I remember the day the emptiness came. The church service had just concluded, and volunteers were beginning to clean. I sat alone in the worship center, hands trembling. That place within my soul once filled with passion for God was now a foreclosed home with only traces of the family that once lived therein, full of vacant rooms where the echo of one's voice could be heard. The God who had once seemed to breathe on my neck was now a ghost in the distance, blurry and noiseless. And His church, a place of respite for me nearly all my life, was a painful reminder of the absence I felt.

In many ways, my journey to the church had been a long one. And yet, I had nearly always been there. Born Jonathan Michael Merritt at 6:02 p.m. at Baptist Hospital East in Saint Matthews, Kentucky, I met the world with expectation. My mother says I came out with a tuft of hair—wet, blackish locks that rested atop my round face—and crying. Months later, the hair fell out but the crying remained. Riddled with colic, I sobbed perpetually. My wails rose with the sun awakening the morning, broken on occasion by short naps. Even in infancy, I seemed to pine for something more, something just beyond my reach.

Nine days after my birth, I attended church for the first time. I'm told that I was the main attraction in the nursery: the pastor's newest son, pink-faced and barely a week old. An esteemed member of Buck Grove Baptist Church before I could even pronounce the name.

Dad would soon accept a pastorate in Laurel, Mississippi, and when I was three, in Snellville, Georgia. For the next eighteen years, I'd spend countless hours at First Baptist Church, a place that would shape my early view of who God was and what the apostle Paul called "the body of Christ."1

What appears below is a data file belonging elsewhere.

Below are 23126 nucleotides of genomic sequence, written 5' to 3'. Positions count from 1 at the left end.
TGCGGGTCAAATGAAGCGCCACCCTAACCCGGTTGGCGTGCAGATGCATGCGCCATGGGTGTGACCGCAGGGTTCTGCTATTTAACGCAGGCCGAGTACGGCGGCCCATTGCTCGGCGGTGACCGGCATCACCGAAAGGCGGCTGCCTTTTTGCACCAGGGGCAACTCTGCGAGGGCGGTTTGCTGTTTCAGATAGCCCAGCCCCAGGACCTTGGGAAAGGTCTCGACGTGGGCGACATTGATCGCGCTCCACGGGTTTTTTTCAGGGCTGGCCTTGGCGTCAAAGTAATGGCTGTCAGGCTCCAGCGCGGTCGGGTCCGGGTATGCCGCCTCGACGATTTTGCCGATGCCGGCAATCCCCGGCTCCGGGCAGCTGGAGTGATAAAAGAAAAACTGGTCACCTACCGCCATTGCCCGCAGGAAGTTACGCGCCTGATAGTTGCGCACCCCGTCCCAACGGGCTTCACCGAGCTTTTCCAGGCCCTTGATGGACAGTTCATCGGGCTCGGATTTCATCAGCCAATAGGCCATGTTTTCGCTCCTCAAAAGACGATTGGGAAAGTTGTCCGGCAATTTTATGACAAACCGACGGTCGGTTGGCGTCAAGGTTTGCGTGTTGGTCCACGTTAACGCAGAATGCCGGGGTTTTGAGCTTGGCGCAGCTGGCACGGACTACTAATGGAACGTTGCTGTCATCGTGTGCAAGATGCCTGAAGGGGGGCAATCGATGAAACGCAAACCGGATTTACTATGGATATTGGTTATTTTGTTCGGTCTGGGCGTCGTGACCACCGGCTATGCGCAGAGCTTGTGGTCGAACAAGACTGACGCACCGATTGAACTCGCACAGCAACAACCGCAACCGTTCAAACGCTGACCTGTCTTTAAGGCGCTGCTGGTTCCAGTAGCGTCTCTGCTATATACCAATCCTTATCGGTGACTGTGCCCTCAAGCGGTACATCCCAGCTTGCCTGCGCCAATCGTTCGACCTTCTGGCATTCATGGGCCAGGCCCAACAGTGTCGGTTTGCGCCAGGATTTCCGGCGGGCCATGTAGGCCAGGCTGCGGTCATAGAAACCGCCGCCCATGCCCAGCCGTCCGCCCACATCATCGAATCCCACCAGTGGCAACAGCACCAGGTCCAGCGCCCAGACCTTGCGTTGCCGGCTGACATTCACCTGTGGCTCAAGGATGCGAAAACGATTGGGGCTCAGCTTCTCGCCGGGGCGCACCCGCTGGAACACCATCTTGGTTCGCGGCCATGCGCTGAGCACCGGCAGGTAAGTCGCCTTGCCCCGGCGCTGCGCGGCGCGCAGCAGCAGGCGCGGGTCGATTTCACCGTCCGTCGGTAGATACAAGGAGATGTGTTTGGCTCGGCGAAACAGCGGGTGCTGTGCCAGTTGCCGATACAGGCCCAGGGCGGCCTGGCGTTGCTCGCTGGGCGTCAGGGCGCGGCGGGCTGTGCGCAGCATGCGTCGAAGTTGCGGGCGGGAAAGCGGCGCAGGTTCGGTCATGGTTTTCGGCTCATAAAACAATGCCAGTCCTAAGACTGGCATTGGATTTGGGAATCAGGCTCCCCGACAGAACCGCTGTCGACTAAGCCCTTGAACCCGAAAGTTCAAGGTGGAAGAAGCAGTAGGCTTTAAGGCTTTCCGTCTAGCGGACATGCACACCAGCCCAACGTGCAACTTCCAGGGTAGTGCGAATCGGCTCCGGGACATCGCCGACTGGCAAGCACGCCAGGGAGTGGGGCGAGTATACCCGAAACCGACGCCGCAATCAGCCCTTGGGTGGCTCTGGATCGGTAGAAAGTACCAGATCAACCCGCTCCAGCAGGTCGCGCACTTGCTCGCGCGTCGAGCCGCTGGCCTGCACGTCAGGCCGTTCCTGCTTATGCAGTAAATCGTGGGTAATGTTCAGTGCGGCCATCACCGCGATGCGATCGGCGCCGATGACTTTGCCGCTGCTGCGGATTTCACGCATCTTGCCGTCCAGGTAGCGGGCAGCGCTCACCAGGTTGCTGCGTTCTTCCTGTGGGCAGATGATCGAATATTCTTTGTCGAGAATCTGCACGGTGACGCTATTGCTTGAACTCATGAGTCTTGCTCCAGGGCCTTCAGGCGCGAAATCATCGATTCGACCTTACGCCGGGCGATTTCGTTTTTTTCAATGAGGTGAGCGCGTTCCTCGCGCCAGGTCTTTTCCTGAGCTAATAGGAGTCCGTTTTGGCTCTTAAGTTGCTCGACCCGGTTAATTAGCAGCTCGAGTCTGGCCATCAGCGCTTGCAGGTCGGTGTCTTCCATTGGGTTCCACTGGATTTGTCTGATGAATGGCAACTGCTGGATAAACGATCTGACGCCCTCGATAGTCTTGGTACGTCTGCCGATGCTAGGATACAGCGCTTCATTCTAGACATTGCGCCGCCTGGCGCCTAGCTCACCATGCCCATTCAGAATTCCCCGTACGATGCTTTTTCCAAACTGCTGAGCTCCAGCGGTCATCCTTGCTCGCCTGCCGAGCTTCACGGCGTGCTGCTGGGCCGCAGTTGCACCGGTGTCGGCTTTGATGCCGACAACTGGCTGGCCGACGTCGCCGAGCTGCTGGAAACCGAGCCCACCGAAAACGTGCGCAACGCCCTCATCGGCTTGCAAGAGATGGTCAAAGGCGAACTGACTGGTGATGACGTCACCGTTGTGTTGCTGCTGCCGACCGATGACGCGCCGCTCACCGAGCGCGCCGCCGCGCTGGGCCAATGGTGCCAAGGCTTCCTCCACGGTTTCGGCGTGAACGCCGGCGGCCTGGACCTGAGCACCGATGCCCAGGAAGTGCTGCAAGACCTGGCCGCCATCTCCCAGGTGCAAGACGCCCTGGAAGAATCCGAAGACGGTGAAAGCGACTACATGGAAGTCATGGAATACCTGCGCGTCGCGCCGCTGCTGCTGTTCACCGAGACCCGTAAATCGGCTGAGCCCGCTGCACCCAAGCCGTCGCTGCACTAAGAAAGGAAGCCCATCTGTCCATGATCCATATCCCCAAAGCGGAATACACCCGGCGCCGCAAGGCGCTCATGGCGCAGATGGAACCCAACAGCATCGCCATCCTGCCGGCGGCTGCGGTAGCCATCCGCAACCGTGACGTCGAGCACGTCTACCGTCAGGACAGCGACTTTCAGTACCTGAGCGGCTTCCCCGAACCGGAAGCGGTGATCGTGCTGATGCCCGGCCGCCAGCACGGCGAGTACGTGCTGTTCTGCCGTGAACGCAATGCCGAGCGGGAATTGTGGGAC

The God I met there was a decent chap, so long as you didn't make Him mad. He tended to be rigid and temperamental. I knew of a few of His tantrums, even once transforming a woman into a salt pillar for disobeying Him. When I read Jonathan Edwards's sermon "Sinners in the Hands of an Angry God" later in life, it barely induced a yawn. That's exactly how I pictured the Almighty.

My God was incapable of chuckling at mistakes, grinning when I bumbled down the wrong path, or overlooking my misguided attempts to live the "good life." Instead, the God I believed in peered over my shoulder, shaking His head and whispering, "Go ahead, but you'll pay for it."

To keep my God happy, I aimed to live according to a list of dos and don'ts. This fit squarely with the way I read the Bible—like most children raised in conservative evangelicalism—as a rule book that told me which bad things to avoid and which good things to do daily or hourly or perhaps more frequently.